A rough diamond found on kimberlite rock, brought to the Earth's surface by a rare volcanic eruption.
One man's trash is another man's treasure, as the old adage goes.
Now, a group of Australian scientists believe the phrase has taken on new meaning after discovering the Earth has been recycling waste — and turning it into diamonds.
The peer-reviewed research, led by Curtin University, found the Earth's deepest diamonds were commonly made up of former living organisms, such as dead plants and animals, that had been recycled more than 400 kilometres below the surface.
But these aren't just ordinary diamonds, like those mined in Russia to make fancy engagement rings.
The diamonds featured in this study are buried hundreds of kilometres under the ground, in the Earth's crust underlying oceans and deep inside continents.
So how do they get there?
Lead author Luc Doucet said the organic matter used to make "deep diamonds" was pulled deep inside the Earth when two tectonic plates collided.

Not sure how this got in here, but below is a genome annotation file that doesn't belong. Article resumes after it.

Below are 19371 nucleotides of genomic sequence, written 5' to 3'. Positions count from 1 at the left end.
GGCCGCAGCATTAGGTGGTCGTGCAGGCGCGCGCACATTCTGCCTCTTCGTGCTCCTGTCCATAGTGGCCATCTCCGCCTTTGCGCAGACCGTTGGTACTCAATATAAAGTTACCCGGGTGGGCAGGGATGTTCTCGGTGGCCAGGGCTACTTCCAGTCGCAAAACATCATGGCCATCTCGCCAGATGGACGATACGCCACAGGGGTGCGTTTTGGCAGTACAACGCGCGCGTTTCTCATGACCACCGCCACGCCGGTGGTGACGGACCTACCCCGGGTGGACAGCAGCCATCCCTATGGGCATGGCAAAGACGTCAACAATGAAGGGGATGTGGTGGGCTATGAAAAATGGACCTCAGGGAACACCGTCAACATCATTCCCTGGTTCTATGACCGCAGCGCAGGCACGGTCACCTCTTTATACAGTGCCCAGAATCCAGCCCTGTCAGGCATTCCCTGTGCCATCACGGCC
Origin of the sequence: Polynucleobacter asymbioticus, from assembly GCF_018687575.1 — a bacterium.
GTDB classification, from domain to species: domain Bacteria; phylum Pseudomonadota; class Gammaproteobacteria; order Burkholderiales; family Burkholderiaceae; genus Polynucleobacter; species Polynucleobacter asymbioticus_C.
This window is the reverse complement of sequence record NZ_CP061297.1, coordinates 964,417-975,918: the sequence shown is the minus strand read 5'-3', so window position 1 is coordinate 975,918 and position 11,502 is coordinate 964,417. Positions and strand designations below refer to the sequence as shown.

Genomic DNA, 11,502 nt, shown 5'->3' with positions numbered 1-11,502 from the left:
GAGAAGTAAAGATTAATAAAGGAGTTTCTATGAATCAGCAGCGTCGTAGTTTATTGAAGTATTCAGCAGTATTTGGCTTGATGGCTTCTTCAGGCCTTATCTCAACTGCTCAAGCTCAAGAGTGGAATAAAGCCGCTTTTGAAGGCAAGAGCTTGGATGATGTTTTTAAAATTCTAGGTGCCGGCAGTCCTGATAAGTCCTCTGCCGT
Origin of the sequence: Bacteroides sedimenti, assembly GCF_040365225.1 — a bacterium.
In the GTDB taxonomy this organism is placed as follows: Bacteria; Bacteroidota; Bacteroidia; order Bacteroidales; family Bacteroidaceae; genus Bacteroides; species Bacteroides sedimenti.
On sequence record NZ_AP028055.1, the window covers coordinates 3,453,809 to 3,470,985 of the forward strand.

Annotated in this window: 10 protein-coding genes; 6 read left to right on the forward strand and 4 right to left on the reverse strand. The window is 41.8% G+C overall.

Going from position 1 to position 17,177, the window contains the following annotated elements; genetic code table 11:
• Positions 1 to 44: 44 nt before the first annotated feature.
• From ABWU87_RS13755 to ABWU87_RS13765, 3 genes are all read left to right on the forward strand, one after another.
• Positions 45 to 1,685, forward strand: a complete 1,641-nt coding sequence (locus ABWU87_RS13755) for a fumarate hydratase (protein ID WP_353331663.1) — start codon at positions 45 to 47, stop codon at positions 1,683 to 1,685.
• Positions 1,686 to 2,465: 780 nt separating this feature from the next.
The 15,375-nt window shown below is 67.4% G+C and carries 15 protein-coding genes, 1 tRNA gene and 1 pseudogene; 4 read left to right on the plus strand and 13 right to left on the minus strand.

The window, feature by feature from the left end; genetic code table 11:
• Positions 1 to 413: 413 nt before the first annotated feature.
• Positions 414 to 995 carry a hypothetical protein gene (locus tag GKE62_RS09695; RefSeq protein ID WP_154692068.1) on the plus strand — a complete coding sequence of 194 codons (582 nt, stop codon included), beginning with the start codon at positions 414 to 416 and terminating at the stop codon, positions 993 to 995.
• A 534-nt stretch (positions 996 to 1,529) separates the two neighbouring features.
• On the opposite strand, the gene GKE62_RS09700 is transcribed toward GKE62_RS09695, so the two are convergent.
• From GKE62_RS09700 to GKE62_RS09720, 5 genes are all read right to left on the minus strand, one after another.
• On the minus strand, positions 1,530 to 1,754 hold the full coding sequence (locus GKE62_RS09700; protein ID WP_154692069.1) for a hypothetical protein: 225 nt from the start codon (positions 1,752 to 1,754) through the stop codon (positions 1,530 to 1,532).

"The Earth is very dynamic and we have what we call 'subduction zones' where you have two tectonic plates colliding," he said.
"The tectonic plate going down brings organic material deep into the Earth.
"That's why we call it recycling."
Dr Doucet said the researchers discovered "deep diamonds" formed in the Earth were predominantly made up of organic matter from dead plants and animals.
"This research discovered the Earth's engine actually turns organic carbon into diamonds many hundreds of kilometres below the surface," he said.
"While recycling is becoming a modern-day necessity for our sustainable survival, we were particularly surprised to learn, through this research, that Mother Nature has been showing us how to recycle with style for billions of years."
Typical diamonds formed deep underground when there was lots of carbon and immense pressure.
How do we find these diamonds?
Explosive volcanoes help bring deep diamonds up to the Earth's surface, Dr Doucet said.
During some volcanic eruptions, hot rocks can shoot up from the Earth's deeper mantle and sometimes bring deep diamonds with them, he said.
"These types of volcanoes are catastrophic," Dr Doucet said, adding it could happen both underwater and on land.
One so-called "super-volcano" lies underneath Yellowstone National Park in the US state of Wyoming.
Its last eruption occurred some 664,000 years ago.